9. Our Hospitality (Keaton)
10. The Last Laugh (Murnau)


Odds and Ends: Zero Dark Thirty and Gender Politics

A big thanks to Jillian McKeown and Stacy Sandow for being such swell movie-going pals and conversationalists. This post was largely inspired by a post-screening discussion with them.

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One of the most disheartening aspects of the “torture controversy” surrounding Zero Dark Thirty is that, while the torture scenes obviously do play an important role in the movie, they are also only one small part of an ambitious film that ends up saying and doing a lot of other very interesting things. The torture-talk has unfortunately been so dominant in the media discourse surrounding the movie (including, I’m sorry to say, on this blog) that it has ended up overshadowing a lot of Kathryn Bigelow’s other considerable achievements. Fortunately, critic Ignatiy Vishnevetsky has perceptively analyzed the film as a fascinating portrait of 21st century warfare as an “elaborate technocracy” – where strategic moves are made only after data has been analyzed and probability calculated. But I would argue it isn’t just the content that makes Zero Dark Thirty a distinctly 21st-century work of art, it’s also the form: does this mark the first instance of the aesthetics of “Google Earth” being incorporated into a film’s visual design?

Even more surprisingly absent has been any discussion of the movie’s gender politics. What seems increasingly obvious with repeated viewings is the extent to which Zero Dark Thirty must have been highly personal for its female director, and it is tempting to read it as something like a personal testament. Jessica Chastain’s tenacious Maya (“Washington says she’s a killer”) and her position within the “boys’ club” of the CIA can be seen as analogous to Bigelow and her position within male-dominated Hollywood. There is a great moment early on, so subtle I didn’t catch it on first viewing, when “enhanced interrogation”-expert Dan (Jason Clark), a character whose fratboy mannerisms I described in an earlier post, first introduces Maya to their superior, Joseph (Kyle Chandler). Maya is visible to both men through a large glass window but remains out of earshot. Dan nudges Joseph and says, “Was I lyin’ or what?” Maya then emerges from the room and greets both men before Joseph can answer the question or Dan can elaborate on what exactly he means. We can only surmise that Dan means he wasn’t lying about Maya being, you know, hot. I couldn’t help but wonder how many times a similar phrase must have been uttered either just before or after – or, heaven forbid, during – a meeting between Bigelow and Hollywood studio executives.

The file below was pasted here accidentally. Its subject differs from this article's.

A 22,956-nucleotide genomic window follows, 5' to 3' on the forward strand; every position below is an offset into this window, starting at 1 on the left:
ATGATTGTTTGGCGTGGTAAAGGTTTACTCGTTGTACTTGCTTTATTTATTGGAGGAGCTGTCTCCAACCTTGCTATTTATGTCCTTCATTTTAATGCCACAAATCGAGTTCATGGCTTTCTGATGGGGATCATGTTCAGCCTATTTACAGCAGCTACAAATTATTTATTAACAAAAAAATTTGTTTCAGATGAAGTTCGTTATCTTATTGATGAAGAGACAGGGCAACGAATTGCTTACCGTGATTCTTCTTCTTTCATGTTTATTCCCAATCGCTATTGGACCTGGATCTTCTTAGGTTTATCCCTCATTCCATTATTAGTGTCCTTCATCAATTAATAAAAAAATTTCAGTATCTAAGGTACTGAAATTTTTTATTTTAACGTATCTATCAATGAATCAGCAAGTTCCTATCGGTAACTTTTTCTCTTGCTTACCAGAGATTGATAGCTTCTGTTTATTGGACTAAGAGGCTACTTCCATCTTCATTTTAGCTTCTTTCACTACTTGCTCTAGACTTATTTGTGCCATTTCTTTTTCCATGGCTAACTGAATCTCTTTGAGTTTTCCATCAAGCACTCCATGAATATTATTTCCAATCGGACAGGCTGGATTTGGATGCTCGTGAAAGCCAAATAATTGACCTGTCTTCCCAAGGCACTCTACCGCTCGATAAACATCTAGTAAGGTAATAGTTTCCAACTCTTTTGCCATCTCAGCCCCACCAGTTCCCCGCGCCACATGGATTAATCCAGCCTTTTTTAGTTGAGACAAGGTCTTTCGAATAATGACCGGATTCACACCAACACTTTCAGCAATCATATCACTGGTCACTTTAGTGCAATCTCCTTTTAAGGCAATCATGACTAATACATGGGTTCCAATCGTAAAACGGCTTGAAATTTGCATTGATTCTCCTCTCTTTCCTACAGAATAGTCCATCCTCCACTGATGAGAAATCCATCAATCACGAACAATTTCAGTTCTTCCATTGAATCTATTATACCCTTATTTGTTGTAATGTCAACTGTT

Joseph, with his Donald Trump-hair and steely demeanor, is in many ways the real “villain” of Zero Dark Thirty because he is such a concrete obstacle in Maya’s path – unlike the Al Qaeda terrorists who remain an abstract, largely faceless blob and thus come across more like some mythological force. If, next month, Jessica Chastain wins the Best Actress Oscar that she so richly deserves, it will likely be because of the hallway screaming match scene between Maya and Joseph – the most dramatic moment in the film. The relationship between Dan and Joseph is also intriguing; there’s a sense that, as archetypal characters, Joseph-the-successful-suit is who Dan-the-fratboy is destined to become – and this is even before we see Dan’s physical transformation from tattooed, wavy-haired beardo to clean-shaven executive-type. We are left to wonder if Maya will ever rise to a comparably lofty position in the CIA or if there’s a glass ceiling in her way. The fact that this thirty-something woman is referred to as “the girl,” even as the agency expert who identifies Osama bin Laden’s corpse at the end, and the manner in which she’s banished from the main table during a meeting with James Gandolfini’s Leon Panetta (who, to carry my Hollywood analogy to its logical conclusion, can be seen as representing a studio mogul), suggests the latter.